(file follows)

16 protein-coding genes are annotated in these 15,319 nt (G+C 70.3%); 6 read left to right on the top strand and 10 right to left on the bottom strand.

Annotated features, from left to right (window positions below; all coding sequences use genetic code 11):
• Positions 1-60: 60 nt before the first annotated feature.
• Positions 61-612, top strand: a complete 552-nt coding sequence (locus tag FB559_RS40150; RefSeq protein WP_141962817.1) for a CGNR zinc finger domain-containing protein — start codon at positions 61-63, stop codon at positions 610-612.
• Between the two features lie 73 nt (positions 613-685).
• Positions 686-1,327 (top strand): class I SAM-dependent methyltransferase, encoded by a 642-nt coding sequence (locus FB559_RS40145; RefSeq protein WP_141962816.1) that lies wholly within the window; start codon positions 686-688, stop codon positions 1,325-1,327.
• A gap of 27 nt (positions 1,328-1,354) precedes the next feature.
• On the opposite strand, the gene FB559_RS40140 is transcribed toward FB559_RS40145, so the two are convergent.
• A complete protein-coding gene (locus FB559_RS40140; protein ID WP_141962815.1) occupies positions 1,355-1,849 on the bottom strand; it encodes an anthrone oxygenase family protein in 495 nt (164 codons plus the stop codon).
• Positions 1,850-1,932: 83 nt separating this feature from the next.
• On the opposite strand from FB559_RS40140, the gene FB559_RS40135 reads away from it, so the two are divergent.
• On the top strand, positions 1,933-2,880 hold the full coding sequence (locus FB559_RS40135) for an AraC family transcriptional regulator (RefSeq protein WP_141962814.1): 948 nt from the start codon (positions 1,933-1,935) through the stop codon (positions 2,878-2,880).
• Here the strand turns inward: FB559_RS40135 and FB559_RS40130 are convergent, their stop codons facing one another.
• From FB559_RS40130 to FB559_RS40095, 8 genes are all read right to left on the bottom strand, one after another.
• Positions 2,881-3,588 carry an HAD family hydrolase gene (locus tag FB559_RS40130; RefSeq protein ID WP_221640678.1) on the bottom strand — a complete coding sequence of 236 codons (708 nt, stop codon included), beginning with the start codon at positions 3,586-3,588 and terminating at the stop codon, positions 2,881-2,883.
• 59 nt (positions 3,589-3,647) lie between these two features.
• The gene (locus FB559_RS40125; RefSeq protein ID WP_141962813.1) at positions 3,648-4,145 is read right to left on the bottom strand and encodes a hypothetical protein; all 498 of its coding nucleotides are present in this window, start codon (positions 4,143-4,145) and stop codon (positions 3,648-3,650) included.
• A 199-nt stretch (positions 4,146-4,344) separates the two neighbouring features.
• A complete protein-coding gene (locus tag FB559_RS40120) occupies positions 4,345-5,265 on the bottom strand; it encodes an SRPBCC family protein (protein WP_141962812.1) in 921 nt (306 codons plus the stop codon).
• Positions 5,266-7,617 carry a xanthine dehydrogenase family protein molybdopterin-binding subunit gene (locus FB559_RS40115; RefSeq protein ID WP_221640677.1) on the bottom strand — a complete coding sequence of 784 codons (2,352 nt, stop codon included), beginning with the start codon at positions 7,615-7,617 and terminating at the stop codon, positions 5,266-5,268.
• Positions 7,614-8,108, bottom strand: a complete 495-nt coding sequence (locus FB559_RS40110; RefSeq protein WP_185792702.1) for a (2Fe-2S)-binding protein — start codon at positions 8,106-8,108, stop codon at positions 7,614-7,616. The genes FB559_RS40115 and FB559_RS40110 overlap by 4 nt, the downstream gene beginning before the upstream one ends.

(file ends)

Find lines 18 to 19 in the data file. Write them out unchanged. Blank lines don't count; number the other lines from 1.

• A 199-nt stretch (positions 4,146-4,344) separates the two neighbouring features.
• A complete protein-coding gene (locus tag FB559_RS40120) occupies positions 4,345-5,265 on the bottom strand; it encodes an SRPBCC family protein (protein WP_141962812.1) in 921 nt (306 codons plus the stop codon).